Facebook may have the numbers, and Pinterest may have the pictures. But Twitter has something neither of them can match: speed.
When people want breaking news, they go on Twitter. Whether it’s an earthquake, a hurricane, or Jennifer Lawrence tripping on her way to collect an Oscar (no harm done in the latter case – plenty, sadly, in the former), news breaks first on Twitter, and responses arrive quicker there than anywhere else.
That speed of action and reaction makes Twitter a great – but also scary – way of communicating with your customers. If things go wrong, they can let you know on Twitter within seconds: no waiting at the other end of a clogged phone line.
And you can respond fast too. You can let your customers know that you’ve seen their complaint (or their praise) and you can let them know right away once you’ve made things right.
The scary part? Unless the customer contacts you by Twitter direct message – which most people won’t or can’t – then other people, as well as you and your customer, are likely to find out there has been a problem, and they may start spreading that news.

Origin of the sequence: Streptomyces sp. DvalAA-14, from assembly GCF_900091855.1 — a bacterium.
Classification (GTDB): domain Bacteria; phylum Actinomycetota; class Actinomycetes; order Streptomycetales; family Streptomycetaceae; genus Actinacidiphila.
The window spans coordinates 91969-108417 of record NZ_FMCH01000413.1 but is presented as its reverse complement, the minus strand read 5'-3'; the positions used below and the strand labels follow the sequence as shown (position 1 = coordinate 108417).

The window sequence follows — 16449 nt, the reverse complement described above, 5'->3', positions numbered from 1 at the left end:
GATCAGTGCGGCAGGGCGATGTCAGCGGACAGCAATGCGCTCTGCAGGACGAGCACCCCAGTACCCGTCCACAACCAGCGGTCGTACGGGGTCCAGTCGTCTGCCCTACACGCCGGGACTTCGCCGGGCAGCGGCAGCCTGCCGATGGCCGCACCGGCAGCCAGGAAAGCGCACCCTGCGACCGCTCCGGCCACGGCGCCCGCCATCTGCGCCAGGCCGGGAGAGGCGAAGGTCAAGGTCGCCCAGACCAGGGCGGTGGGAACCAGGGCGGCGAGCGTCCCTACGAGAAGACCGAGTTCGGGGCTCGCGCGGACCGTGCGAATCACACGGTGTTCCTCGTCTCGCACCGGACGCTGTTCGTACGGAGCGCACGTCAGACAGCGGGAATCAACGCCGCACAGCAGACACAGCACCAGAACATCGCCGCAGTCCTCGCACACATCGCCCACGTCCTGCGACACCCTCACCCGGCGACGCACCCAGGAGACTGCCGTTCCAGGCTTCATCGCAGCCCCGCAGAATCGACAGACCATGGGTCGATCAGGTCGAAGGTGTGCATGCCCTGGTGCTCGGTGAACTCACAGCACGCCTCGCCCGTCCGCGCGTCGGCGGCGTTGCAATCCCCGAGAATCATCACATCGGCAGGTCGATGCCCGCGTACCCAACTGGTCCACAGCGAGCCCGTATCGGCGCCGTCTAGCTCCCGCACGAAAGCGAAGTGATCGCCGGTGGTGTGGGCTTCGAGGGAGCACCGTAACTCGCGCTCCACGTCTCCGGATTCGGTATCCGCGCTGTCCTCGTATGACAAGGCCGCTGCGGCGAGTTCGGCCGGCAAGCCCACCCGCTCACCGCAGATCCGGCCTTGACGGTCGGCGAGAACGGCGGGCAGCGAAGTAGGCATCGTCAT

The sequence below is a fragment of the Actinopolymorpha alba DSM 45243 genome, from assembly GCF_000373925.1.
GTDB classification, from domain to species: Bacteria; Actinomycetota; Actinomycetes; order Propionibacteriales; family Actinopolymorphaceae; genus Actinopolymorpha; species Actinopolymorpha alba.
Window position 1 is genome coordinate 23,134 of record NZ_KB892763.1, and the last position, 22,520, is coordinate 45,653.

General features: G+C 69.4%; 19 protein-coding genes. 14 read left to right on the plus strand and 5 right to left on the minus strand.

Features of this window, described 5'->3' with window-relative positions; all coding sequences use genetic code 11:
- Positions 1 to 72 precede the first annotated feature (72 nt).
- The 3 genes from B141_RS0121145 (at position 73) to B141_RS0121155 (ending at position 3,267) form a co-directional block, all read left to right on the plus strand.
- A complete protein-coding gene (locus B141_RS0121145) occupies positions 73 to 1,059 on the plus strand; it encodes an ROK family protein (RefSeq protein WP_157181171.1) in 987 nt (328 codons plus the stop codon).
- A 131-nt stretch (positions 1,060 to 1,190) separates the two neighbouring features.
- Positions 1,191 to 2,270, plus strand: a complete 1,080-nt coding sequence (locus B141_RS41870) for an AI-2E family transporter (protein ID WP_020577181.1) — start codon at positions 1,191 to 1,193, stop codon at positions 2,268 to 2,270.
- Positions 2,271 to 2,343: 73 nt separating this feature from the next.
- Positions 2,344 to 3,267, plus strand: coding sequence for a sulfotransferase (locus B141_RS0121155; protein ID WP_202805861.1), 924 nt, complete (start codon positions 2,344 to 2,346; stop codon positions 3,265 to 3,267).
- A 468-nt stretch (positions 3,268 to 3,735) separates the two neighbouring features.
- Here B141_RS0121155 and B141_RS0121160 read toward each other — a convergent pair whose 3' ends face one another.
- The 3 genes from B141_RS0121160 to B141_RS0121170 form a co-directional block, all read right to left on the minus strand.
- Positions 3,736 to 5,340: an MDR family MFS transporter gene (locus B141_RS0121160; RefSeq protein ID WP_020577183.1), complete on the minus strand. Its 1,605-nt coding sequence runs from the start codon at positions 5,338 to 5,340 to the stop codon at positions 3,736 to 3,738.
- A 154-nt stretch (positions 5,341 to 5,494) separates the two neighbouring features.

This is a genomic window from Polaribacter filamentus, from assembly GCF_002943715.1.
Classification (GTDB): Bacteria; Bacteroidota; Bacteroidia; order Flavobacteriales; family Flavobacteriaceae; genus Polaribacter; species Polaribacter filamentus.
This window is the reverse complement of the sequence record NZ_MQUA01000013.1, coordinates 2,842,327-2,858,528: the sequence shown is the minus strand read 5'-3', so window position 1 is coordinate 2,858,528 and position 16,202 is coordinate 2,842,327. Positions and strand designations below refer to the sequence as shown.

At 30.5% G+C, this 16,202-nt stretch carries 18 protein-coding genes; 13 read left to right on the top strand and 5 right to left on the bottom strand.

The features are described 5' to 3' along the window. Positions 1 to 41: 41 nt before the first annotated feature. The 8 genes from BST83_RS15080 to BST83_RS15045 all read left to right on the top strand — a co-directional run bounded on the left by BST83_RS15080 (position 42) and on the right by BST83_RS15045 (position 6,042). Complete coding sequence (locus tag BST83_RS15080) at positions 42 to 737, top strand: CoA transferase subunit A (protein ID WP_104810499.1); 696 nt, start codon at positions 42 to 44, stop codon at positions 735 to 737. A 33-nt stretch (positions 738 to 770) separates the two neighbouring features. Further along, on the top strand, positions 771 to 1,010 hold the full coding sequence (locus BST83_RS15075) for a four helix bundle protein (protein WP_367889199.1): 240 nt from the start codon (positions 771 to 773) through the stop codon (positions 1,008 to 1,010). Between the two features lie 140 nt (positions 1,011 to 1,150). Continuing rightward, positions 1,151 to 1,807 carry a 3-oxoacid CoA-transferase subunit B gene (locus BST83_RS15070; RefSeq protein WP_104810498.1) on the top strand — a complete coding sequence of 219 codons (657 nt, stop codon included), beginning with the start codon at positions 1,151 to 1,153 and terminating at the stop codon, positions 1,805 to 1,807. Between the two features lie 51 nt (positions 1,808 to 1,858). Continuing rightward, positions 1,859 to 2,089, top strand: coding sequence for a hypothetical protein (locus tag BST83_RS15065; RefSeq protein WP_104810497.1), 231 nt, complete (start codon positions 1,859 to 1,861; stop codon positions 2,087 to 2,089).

The great part? Each such incident gives you the opportunity to respond promptly, honestly and informatively, both when a problem is brought to your attention and when it’s fixed. If you do that, and keep doing it, it’s likely that both your original customer and others who follow them will start spreading the word that your company or organisation makes effective customer service a high priority.
But – and it’s an important but – this is only going to work if you have someone monitoring your Twitter account, or at least email notifications of mentions from your Twitter account, all the time during business hours, and perhaps outside those hours as well.
The price of customer service success is eternal vigilance. Your business will need to decide if that’s a price worth paying.